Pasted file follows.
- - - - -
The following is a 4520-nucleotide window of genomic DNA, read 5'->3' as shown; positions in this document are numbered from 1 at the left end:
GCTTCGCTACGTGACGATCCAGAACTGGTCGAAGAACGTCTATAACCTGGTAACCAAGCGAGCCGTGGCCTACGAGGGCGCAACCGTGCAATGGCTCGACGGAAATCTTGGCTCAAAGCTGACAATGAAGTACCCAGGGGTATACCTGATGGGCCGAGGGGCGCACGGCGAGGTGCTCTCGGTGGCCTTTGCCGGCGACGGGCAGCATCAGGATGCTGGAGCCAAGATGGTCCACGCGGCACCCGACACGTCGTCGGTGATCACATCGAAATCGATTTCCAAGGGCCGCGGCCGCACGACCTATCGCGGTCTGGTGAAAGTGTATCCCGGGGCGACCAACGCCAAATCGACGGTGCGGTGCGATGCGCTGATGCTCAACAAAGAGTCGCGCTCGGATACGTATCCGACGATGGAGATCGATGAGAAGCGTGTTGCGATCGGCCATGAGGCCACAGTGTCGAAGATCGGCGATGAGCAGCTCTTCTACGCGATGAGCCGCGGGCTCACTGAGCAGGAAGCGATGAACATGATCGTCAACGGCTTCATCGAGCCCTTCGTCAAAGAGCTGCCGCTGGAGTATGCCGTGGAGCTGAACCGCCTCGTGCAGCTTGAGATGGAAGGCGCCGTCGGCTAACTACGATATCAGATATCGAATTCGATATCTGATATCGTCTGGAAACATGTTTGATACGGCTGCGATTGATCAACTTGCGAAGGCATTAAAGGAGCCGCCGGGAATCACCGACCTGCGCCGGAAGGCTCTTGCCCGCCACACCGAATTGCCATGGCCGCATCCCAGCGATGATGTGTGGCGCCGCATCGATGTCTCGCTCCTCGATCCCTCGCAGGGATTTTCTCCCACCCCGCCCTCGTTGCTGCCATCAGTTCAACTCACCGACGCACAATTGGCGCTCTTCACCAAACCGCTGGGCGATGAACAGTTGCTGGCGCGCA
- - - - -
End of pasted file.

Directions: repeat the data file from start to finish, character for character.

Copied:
The following is a 4520-nucleotide window of genomic DNA, read 5'->3' as shown; positions in this document are numbered from 1 at the left end:
GCTTCGCTACGTGACGATCCAGAACTGGTCGAAGAACGTCTATAACCTGGTAACCAAGCGAGCCGTGGCCTACGAGGGCGCAACCGTGCAATGGCTCGACGGAAATCTTGGCTCAAAGCTGACAATGAAGTACCCAGGGGTATACCTGATGGGCCGAGGGGCGCACGGCGAGGTGCTCTCGGTGGCCTTTGCCGGCGACGGGCAGCATCAGGATGCTGGAGCCAAGATGGTCCACGCGGCACCCGACACGTCGTCGGTGATCACATCGAAATCGATTTCCAAGGGCCGCGGCCGCACGACCTATCGCGGTCTGGTGAAAGTGTATCCCGGGGCGACCAACGCCAAATCGACGGTGCGGTGCGATGCGCTGATGCTCAACAAAGAGTCGCGCTCGGATACGTATCCGACGATGGAGATCGATGAGAAGCGTGTTGCGATCGGCCATGAGGCCACAGTGTCGAAGATCGGCGATGAGCAGCTCTTCTACGCGATGAGCCGCGGGCTCACTGAGCAGGAAGCGATGAACATGATCGTCAACGGCTTCATCGAGCCCTTCGTCAAAGAGCTGCCGCTGGAGTATGCCGTGGAGCTGAACCGCCTCGTGCAGCTTGAGATGGAAGGCGCCGTCGGCTAACTACGATATCAGATATCGAATTCGATATCTGATATCGTCTGGAAACATGTTTGATACGGCTGCGATTGATCAACTTGCGAAGGCATTAAAGGAGCCGCCGGGAATCACCGACCTGCGCCGGAAGGCTCTTGCCCGCCACACCGAATTGCCATGGCCGCATCCCAGCGATGATGTGTGGCGCCGCATCGATGTCTCGCTCCTCGATCCCTCGCAGGGATTTTCTCCCACCCCGCCCTCGTTGCTGCCATCAGTTCAACTCACCGACGCACAATTGGCGCTCTTCACCAAACCGCTGGGCGATGAACAGTTGCTGGCGCGCA